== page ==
However, there is another story that doesn't make the headlines yet is perhaps far more important to the future of the country.
In June, CNBC reported that Mexico's economy is expected to grow by 4.5% this year. Contrast that number with the 1% growth expected in the United States and the 0.5% pace in Europe.
The Mexican economy is outpacing some of the faster-growing regions in the world -- such as Russia -- and it is estimated that Mexico will be the eighth-largest economy in the world by 2050.
In March, the Wall Street Journal reported that unemployment in Mexico fell to 4.6% and is at the lowest level since December of 2008. Contrast this rate to the 9%-plus rate in the United States.
On the Verge of Becoming a Key Trading Nation
Mexico is not far from breaking out as one of the key trading nations in the world. It now has signed 13 free-trade agreements that involve 44 nations, and is clearly less dependent on the performance of the U.S. economy than in the past.
Birmingham immigration lawyer Amy Myers answers businesses' questions over new Alabama law
Published: Thursday, November 03, 2011, 8:10 AM
BIRMINGHAM, Alabama -- As an immigration lawyer at Birmingham's Haskell Slaughter Young & Rediker LLC, Amy Myers works with businesses who want to hire highly trained, specialty workers from overseas who usually have at least a bachelor's degree.
She works with employers and employees who are coming to the U.S. legally to obtain the appropriate visas. But when Alabama's new immigration law was passed, she began studying the legislation to see how businesses would be affected and how to help them comply with its provisions.
Myers, who's been a lawyer for 27 years and has worked at Haskell Slaughter for the past four, said she practiced employment law before switching to immigration law 12 years ago.
In an interview, Myers answered questions about what businesses should know about the state's immigration law, described as the nation's toughest.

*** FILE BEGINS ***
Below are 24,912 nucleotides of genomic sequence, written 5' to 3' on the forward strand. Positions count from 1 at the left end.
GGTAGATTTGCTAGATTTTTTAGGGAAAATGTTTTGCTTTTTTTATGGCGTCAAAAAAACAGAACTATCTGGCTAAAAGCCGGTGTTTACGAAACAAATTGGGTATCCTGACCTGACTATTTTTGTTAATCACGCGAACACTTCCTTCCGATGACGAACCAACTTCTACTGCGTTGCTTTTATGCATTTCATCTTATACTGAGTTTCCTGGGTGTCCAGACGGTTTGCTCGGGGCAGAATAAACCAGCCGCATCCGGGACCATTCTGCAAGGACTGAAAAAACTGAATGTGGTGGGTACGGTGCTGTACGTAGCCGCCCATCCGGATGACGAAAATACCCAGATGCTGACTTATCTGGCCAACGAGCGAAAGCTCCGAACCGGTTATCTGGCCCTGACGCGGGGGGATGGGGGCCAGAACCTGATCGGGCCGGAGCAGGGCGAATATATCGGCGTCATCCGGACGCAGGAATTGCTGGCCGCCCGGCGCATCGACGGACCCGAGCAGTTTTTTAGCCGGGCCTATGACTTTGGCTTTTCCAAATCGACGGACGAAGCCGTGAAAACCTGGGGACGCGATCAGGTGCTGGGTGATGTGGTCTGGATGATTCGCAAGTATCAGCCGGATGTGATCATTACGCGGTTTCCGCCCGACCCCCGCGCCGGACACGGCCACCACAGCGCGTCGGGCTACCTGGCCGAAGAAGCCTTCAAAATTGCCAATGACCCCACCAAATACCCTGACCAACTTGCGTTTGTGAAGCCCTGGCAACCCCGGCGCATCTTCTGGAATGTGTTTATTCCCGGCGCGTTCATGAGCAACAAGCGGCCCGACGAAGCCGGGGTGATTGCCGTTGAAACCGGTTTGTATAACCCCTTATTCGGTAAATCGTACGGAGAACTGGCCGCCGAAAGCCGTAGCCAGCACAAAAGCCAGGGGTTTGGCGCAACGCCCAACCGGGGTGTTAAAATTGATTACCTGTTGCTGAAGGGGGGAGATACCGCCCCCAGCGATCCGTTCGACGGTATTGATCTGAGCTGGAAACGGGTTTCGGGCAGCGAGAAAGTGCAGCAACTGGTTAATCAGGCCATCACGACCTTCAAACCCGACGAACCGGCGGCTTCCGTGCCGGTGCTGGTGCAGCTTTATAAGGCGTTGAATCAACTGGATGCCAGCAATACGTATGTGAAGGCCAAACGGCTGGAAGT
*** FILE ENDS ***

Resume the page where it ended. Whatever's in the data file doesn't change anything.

Q. What are you hearing from businesses?
A. It kind of runs the gamut. Some businesses are saying, "What happened to my workers?" They can't find enough people to work. That includes restaurants, which kind of surprises me.
Then very small businesses have called to ask, "What do I do?" Some of them have said, "I don't know what an I-9 is." They didn't really know the procedure for verifying someone's work authorization. I guess that some very small employers thought they just needed a driver's license, so they weren't very familiar with the procedures. That's been interesting because they need to be brought up to speed.
Some companies are concerned because they think that it gives the image from Alabama that we're not wanting international people to come here.
7th Annual Alabama Clean and Renewable Energy Conference
Dec. 6-7, Auburn, Alabama
The 7th Annual Alabama Clean and Renewable Energy Conference, hosted by the Alabama Department of Economic and Community Affairs (ADECA) Energy Division and the Auburn University Natural Resources Management and Development Institute (NRMDI) will be heldDecember 6-7, 2011 at the Auburn University and Dixon Conference Center in Auburn, Alabama.
This year's conference will focus on clean and renewable energy opportunities in the Southeast.
Clean Energy Policy and Opportunities
Biofuel Solutions for the Southeast
Achieving Energy Security
Alternative Energy Financing
REGISTER TODAY at http://www.nrmdi.auburn.edu/bio/ADECA/conference/2011/index.php
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Wendy Wallace Johnson